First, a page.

3. A great idea. I was concerned in the sense that taxes collected into general revenue that pay for roads are intended to be progressive. A flat rate per mile would be regressive, but the scheme actually calls for a higher per mile rate with greater distance driven. This would be a great incentive to cut down the use of cars, which is increasingly unsustainable with so many people moving to cities.

    1. CHOICE — ICBC could get beyond the populist politics involved by having two rate pools (1) distance based (2) the current all you drive system. Over time the all you ca drive people will get it.

  4. It would be simpler to just increase the gas tax to collect enough money to cover the required premiums. I guess you might need to add a border tax as well…

    1. There are many means for the Province and TransLink to collect funds. A vehicle levy is possible and that was tried back over 15 years ago. TransLink held public meetings to consult on the acceptance of levies based on engine size. I was an employee back then and the majority of the people I spoke with grudgingly accepted this approach. We needed ICBC to administer and collect this fairly simple initiative (levy added to basic insurance) but the government of the day (NDP) bowed out from doing so, leading to service and bus purchase cuts.
      And that was only for the Metro Vancouver region, and if this is to be implemented across the province this avenue can still be applied as ICBC is province wide.
      This however is less direct in terms of user pay but as you increase the user pay effectiveness, you increase the complexity and cost. At some point you can maximize through a less sophisticated means and I agree gas tax is such a means. This was an issue with a TransLink-only gas tax given the differential at regional borders (i.e. GVRD/FVRD). I recall an owner of a gas station just inside Langley bordering Abbotsford calling me to voice his displeasure. If the approach is province-wide this is less of an issue and the only border differential is with the US border and influenced by the US-CDN exchange rate.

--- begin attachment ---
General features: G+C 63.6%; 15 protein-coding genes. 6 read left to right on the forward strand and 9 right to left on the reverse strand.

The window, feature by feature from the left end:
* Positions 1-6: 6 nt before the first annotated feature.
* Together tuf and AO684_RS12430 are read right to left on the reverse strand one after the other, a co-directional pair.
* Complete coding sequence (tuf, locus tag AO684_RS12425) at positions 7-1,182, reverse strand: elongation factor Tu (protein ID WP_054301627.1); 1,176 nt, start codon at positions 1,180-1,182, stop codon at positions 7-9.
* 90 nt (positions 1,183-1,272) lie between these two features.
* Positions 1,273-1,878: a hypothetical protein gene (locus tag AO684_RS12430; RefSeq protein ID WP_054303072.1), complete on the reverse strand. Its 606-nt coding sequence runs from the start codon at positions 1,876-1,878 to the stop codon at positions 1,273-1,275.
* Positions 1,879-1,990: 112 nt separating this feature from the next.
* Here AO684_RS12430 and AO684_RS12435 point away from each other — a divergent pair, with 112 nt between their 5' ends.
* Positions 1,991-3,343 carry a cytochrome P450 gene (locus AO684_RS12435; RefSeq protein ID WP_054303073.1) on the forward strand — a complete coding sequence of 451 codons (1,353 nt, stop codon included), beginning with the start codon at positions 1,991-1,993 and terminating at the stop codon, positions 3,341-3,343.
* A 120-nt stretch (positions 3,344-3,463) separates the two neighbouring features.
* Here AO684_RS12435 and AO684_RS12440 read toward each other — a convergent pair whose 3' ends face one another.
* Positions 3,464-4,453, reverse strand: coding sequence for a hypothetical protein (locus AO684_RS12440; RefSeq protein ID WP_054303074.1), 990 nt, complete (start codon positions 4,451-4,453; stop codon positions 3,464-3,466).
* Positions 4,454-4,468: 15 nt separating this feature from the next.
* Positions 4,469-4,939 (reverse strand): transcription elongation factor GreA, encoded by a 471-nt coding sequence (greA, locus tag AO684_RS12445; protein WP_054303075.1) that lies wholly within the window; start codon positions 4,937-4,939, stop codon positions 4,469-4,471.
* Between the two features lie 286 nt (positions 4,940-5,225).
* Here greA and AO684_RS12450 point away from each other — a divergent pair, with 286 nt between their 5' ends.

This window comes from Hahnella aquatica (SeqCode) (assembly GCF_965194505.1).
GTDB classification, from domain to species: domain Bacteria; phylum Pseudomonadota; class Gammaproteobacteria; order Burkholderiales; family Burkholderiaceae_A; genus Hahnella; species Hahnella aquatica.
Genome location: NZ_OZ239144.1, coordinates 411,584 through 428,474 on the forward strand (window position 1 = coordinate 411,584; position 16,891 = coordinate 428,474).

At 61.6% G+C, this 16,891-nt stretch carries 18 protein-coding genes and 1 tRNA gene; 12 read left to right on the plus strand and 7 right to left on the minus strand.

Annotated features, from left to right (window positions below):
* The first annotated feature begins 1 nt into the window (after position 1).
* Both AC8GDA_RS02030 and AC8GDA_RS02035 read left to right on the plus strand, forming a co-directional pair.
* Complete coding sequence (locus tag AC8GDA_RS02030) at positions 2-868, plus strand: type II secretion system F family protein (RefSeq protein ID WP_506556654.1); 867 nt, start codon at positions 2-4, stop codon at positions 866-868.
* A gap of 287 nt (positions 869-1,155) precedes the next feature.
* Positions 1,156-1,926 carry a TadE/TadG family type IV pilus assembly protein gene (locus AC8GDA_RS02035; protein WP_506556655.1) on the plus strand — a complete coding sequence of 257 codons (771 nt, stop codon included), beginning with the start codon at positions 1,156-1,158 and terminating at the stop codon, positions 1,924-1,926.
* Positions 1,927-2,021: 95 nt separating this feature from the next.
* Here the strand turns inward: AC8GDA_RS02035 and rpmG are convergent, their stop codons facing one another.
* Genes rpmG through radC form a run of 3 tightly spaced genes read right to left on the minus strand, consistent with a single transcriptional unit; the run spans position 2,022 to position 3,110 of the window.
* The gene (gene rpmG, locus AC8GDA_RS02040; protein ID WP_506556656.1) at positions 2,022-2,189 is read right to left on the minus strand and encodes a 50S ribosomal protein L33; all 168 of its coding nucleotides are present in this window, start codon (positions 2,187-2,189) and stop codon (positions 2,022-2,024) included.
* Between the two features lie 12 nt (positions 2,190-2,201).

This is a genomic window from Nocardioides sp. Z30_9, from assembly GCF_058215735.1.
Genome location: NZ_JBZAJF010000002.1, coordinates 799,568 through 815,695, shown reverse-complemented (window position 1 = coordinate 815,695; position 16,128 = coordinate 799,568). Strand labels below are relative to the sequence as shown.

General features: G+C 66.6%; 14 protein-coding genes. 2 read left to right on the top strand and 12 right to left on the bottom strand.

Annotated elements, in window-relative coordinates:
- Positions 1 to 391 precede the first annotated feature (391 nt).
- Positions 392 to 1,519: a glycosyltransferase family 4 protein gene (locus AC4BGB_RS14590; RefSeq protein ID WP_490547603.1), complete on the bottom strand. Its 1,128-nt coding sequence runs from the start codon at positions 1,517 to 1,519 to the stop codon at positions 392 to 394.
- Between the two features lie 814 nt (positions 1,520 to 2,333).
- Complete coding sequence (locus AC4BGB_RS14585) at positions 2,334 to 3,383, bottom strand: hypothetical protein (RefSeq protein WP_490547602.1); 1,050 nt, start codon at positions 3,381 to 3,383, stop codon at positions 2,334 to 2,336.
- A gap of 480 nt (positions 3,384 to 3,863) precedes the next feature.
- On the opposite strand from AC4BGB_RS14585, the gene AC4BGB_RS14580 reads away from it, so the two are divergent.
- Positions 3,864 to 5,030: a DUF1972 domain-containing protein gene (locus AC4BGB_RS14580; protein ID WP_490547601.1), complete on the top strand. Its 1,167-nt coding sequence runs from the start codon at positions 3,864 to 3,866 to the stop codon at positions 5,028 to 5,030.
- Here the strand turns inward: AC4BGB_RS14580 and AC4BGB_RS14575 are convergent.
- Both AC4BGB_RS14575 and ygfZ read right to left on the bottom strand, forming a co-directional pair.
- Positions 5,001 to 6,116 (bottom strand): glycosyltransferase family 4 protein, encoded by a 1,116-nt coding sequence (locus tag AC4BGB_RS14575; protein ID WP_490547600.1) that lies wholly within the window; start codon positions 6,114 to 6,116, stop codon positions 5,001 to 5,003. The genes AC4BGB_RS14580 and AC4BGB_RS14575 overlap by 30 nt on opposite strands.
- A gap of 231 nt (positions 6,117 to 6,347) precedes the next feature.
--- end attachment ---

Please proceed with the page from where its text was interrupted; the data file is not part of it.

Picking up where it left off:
Yet another anecdote in the science of the equitable extraction of funds from constituencies.

      1. The price of gas in Blaine is about CDN 40 cents a liter less than Vancouver. If the price in Vancouver went up there would be more people filling up in Blaine

        1. Yes, KPMG looked at the impact of this and there was a correlation between the dollar differential and trips across the border.
          Note that also for odometer readings if one is travelling mostly out of the region then the question of fairness may apply. So a province-wide approach is best. It’s when someone travels mostly outside the province then this becomes an issue. GPS can solve this problem (of where you drive) but it comes with it’s issues.

  5. I think this is a brilliant concept, whose time has come. It is fairly easy to measure these days how much a car has driven, and as such per km road tolls or insurance ought to be studied and implemented speedily. See this impact of lack of road toll on inner city retail at the expense of (subsidized) online shopping with warehouses in the suburbs: https://urbanrenaissance.probeinternational.org/2017/04/27/how-city-politicians-are-helping-amazon-destroy-your-favourite-local-retailers/